FIG. 14 is a cross section through the fuel cell assembly of FIG. 13, illustrating the cathode gas (oxygen) flow path;

FIG. 15 is a cross section through the fuel cell assembly of FIG. 13, showing the coolant flow path;

FIG. 16 is a cross section through the fuel cell assembly of FIG. 13, showing the anode gas (hydrogen) flow path;

FIG. 17 is a schematic, exploded view of a fuel cell assembly according to a first variant of the second embodiment;

FIG. 18 is a schematic, exploded view of a fuel cell assembly according to a second variant of the second embodiment;

FIG. 19 is a close-up of the third coolant redirecting plate and the second intermediate plate in the embodiment of FIG. 13;

FIG. 20 is a longitudinal cross section along line 20-20′ of FIG. 19; and

FIG. 21 is a transverse cross section along line 21-21′ of FIG. 19.

DETAILED DESCRIPTION OF PREFERRED EMBODIMENTS

Fuel cell assemblies according to the invention comprise a fuel cell stack and at least one reactant-conditioning heat exchanger which is structurally and functionally integrated with the fuel cell stack. A first reactant gas and a second reactant gas are reacted in the fuel cell stack to generate electrical energy. The reaction of the gases also produces waste heat, water and waste gases as by-products. Each reactant-conditioning heat exchanger transfers heat among a hot waste gas, a relatively cool reactant gas, and a liquid coolant.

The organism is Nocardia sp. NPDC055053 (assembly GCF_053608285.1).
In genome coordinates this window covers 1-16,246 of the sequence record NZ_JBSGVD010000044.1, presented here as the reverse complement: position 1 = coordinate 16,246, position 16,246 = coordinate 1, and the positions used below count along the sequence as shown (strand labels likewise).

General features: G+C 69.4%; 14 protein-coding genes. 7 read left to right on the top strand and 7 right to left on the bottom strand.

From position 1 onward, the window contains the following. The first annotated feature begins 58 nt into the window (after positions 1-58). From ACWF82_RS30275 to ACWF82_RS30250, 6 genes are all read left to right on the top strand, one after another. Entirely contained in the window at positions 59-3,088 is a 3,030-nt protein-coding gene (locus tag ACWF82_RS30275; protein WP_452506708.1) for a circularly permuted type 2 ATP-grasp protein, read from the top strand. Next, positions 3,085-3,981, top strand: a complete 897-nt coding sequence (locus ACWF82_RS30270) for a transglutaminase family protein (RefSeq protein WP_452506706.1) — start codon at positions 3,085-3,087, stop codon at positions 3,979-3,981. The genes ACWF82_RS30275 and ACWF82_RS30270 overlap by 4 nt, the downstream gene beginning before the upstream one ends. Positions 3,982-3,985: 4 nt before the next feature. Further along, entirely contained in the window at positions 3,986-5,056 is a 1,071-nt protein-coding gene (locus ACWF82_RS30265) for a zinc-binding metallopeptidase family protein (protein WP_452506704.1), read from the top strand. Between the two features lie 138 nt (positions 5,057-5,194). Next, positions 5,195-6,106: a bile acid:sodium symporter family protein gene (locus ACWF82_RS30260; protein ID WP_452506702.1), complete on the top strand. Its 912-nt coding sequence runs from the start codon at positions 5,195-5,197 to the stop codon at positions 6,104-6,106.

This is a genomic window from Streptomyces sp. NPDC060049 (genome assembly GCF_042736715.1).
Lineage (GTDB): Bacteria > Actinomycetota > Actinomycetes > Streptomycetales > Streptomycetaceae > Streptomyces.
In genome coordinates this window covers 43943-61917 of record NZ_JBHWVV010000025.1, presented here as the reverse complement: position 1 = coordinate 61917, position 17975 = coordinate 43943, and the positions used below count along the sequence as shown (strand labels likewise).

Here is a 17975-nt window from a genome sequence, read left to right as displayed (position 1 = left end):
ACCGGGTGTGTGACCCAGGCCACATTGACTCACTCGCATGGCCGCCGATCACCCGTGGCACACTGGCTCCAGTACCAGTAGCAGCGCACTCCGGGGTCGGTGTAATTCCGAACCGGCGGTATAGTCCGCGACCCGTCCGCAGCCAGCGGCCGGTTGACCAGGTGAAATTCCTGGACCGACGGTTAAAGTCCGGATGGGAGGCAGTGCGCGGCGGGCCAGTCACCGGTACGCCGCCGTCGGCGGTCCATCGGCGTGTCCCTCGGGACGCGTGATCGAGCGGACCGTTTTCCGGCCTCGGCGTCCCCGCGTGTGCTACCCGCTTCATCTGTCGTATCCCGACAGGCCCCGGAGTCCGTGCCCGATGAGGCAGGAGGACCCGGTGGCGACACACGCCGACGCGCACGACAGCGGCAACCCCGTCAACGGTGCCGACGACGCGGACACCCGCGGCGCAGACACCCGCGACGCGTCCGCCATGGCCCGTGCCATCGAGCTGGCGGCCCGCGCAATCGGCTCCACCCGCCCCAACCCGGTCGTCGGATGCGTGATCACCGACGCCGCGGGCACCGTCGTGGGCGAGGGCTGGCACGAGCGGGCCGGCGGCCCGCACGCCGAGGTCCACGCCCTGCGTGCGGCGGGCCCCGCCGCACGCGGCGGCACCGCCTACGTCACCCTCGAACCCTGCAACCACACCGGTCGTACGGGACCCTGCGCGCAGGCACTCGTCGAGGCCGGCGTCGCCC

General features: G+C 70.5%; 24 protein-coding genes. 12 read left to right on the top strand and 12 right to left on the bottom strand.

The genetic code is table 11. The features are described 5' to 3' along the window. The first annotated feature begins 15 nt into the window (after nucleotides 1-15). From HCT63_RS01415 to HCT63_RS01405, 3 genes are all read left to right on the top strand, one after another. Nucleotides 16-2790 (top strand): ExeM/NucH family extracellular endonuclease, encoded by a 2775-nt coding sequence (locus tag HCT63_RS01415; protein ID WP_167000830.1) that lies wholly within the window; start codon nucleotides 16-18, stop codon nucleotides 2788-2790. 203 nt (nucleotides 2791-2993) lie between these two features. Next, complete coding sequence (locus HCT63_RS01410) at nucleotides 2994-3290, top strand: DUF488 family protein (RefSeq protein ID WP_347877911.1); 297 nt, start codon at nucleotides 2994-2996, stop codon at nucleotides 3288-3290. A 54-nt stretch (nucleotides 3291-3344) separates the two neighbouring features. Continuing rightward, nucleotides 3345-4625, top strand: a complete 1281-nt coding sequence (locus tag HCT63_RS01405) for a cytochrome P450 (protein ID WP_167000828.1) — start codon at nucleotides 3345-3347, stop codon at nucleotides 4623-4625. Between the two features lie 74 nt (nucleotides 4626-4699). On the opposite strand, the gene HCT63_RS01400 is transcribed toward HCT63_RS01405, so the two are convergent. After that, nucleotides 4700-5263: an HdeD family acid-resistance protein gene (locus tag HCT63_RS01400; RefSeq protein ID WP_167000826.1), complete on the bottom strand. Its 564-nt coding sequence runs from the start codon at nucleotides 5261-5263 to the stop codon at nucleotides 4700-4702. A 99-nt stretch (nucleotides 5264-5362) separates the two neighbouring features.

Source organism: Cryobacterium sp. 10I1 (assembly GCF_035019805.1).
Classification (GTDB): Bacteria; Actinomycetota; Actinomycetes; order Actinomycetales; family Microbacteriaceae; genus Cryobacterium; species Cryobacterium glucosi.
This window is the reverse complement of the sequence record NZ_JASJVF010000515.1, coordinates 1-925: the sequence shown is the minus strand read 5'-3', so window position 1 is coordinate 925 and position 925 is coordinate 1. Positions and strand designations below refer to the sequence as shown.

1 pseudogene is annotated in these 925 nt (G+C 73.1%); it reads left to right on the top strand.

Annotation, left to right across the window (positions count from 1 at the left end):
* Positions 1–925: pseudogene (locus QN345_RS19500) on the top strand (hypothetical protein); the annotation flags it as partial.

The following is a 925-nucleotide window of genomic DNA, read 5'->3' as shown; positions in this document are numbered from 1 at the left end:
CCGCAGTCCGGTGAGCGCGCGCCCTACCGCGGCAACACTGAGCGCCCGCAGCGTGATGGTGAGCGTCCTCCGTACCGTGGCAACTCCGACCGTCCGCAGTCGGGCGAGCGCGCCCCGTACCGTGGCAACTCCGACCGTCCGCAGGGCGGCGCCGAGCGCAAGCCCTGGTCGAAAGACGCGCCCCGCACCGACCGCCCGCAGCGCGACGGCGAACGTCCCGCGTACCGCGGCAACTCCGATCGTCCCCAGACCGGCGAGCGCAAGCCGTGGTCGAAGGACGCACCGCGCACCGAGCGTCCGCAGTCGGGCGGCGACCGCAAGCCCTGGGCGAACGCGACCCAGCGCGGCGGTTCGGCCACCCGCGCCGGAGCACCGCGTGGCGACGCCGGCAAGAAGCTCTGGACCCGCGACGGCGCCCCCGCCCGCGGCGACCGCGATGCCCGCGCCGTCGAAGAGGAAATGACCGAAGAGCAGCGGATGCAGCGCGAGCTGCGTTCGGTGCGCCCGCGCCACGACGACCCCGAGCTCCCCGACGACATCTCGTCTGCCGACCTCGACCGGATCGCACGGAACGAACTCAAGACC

One of the gases which flows through the fuel cell assembly is the anode gas, also generally referred to herein as the hydrogen-containing gas or simply as H2 in the drawings. The anode gas entering the fuel cell assembly is relatively rich in hydrogen, and is referred to herein as the anode reactant gas. The anode gas becomes partially depleted in hydrogen as it flows through the fuel cell stack, and the anode gas in its depleted state is referred to herein as the anode waste gas.

The other gas which flows through the fuel cell assembly is the cathode gas, also generally referred to herein as the oxygen-containing gas or simply as O2 in the drawings. The cathode gas entering the fuel cell assembly is relatively rich in oxygen, and is referred to herein as the cathode reactant gas. The cathode gas becomes partially depleted in oxygen as it flows through the fuel cell stack, and the cathode gas in its depleted state is referred to herein as the cathode waste gas. It will be appreciated that the cathode reactant gas may preferably comprise air.